Britain’s safety at work regulator refused to investigate reports from NHS trusts that 10 frontline staff had died as a result of catching Covid-19 during the pandemic.
The Health and Safety Executive (HSE) declined to look into at least 89 dangerous incidents that NHS trusts said involved healthcare workers being exposed to Covid, including 10 deaths.
The stance taken by the HSE, which oversees workplace health and safety and can bring prosecutions, is disclosed in freedom of information requests by the Pharmaceutical Journal. It has prompted concern that the regulator is too strict in its definition of workplace harm.
It found that 173 trusts in England submitted at least 6,007 reports about employees’ exposure to Covid-19 in the course of their duties to the HSE between 30 January 2020 and 11 March 2022, under the Reporting of Injuries, Diseases and Dangerous Occurrences Regulations (RIDDOR).
They included 213 “dangerous occurrences”, which are incidents that have the potential to cause significant harm; 5,753 cases where a staff member had caught Covid-19; and 41 deaths among people who had been exposed to the disease at their workplace.
However, the HSE refused to look into five Covid deaths reported under the RIDDOR scheme by the Yorkshire ambulance service (YAS) because of what it considered a lack of evidence.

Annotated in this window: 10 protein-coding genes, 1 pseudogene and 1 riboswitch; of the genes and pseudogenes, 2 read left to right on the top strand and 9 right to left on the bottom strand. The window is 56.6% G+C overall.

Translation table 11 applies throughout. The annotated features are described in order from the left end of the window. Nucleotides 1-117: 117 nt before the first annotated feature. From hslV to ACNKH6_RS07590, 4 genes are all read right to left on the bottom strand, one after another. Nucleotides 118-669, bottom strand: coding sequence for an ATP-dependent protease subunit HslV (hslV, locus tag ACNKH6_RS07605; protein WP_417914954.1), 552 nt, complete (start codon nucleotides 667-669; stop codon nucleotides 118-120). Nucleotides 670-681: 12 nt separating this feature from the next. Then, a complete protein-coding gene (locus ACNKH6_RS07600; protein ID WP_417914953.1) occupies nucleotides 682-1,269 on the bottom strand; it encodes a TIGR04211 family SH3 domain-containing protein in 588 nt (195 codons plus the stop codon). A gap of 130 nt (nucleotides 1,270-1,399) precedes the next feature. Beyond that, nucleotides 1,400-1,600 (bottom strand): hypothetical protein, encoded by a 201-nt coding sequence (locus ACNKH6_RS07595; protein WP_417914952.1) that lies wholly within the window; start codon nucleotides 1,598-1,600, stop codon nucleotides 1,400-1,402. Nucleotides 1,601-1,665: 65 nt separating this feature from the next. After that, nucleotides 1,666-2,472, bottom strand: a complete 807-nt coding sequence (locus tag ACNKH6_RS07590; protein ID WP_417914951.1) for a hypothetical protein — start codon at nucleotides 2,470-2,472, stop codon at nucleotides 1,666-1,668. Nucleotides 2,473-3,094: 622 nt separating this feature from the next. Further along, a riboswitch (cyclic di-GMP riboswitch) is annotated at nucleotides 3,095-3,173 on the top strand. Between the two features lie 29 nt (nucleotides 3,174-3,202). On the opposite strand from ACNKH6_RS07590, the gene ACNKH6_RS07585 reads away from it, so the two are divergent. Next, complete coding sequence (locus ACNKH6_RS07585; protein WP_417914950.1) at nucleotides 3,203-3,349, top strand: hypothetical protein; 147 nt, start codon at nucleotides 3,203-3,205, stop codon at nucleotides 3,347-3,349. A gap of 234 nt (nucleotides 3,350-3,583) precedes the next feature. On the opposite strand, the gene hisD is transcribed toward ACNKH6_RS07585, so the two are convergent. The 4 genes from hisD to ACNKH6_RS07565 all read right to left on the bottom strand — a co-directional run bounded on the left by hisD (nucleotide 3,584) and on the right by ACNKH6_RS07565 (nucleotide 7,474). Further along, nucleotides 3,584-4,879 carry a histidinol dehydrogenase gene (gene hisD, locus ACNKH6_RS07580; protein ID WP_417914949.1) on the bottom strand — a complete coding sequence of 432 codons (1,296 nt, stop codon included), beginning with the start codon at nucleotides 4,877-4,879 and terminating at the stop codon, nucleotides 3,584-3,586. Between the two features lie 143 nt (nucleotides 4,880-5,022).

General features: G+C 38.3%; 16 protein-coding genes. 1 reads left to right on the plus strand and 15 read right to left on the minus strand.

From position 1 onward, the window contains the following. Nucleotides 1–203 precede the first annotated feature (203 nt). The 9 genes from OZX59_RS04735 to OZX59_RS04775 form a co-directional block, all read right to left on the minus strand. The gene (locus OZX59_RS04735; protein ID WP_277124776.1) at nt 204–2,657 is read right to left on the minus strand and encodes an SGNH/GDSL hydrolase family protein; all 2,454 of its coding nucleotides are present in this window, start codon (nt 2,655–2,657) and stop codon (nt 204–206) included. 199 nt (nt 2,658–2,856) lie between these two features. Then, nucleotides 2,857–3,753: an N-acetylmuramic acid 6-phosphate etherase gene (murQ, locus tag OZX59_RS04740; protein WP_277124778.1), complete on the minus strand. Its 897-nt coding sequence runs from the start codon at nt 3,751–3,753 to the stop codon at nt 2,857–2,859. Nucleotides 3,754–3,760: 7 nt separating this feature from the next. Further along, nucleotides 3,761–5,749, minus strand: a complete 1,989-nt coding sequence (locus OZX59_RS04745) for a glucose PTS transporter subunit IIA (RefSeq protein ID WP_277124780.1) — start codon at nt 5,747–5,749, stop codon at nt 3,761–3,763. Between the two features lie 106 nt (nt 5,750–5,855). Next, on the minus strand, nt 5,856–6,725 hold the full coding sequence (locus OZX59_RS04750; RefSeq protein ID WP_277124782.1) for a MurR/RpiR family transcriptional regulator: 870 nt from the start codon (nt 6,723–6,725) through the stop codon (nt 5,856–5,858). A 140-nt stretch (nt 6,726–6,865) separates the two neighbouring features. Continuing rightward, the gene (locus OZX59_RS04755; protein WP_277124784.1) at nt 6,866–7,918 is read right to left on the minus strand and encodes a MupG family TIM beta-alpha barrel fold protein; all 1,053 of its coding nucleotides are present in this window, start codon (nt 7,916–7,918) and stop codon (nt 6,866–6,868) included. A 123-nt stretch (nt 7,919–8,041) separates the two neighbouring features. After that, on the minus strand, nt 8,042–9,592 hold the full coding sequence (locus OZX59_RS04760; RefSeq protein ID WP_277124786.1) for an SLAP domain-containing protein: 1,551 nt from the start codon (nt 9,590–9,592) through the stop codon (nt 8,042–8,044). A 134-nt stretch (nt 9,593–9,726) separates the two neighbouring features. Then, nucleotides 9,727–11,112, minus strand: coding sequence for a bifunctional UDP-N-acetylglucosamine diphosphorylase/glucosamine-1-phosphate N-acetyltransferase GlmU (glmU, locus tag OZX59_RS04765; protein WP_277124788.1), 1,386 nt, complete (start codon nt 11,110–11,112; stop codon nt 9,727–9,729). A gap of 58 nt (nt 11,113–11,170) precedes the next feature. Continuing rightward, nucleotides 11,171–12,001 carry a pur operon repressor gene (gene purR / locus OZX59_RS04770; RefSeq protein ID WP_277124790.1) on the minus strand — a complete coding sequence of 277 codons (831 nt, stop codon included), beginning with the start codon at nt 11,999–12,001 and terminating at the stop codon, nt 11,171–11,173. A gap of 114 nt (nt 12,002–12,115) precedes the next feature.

The YAS’s response to the Pharmaceutical Journal said that “HSE maintained that the occupational exposure of Covid-19 could not be clearly linked to the workplace as community cases were also highly prevalent at the time”.
The regulator also decided not to look into the Covid deaths of five staff at University College London hospital acute trust, despite the trust’s belief they had caught it at work. “The HSE found that there was no reasonable evidence that the infection was contracted at work,” a trust spokesperson said.
Shelly Asquith, the health, safety and wellbeing officer at the Trades Union Congress, said the HSE’s decisions and claimed lack of evidence was “really concerning”. It suggested a continued “element of denial about Covid being airborne and it not being possible to necessarily pinpoint where exactly somebody was exposed once it’s in the air”, she added.
Prof Raymond Agius, the co-chair of the British Medical Association’s occupational medicine committee, said: “The HSE threshold for RIDDOR reporting, as shown by HSE’s guidance and its correspondence with employers [trusts], is too high. It does not take into account the increased risk health and care staff face simply by sharing the same environment as patients, even if they aren’t directly clinically treating those who are known to be Covid-positive.”
An HSE spokesperson said that while “the pandemic was challenging for all concerned”, it was important that RIDDOR reports were based on “accurate information about workplace exposure and risk”.
While it insisted during the pandemic on trusts submitting reports based on “reasonable evidence” that infection was work-related, “this does not mean that we discouraged reporting”, they added.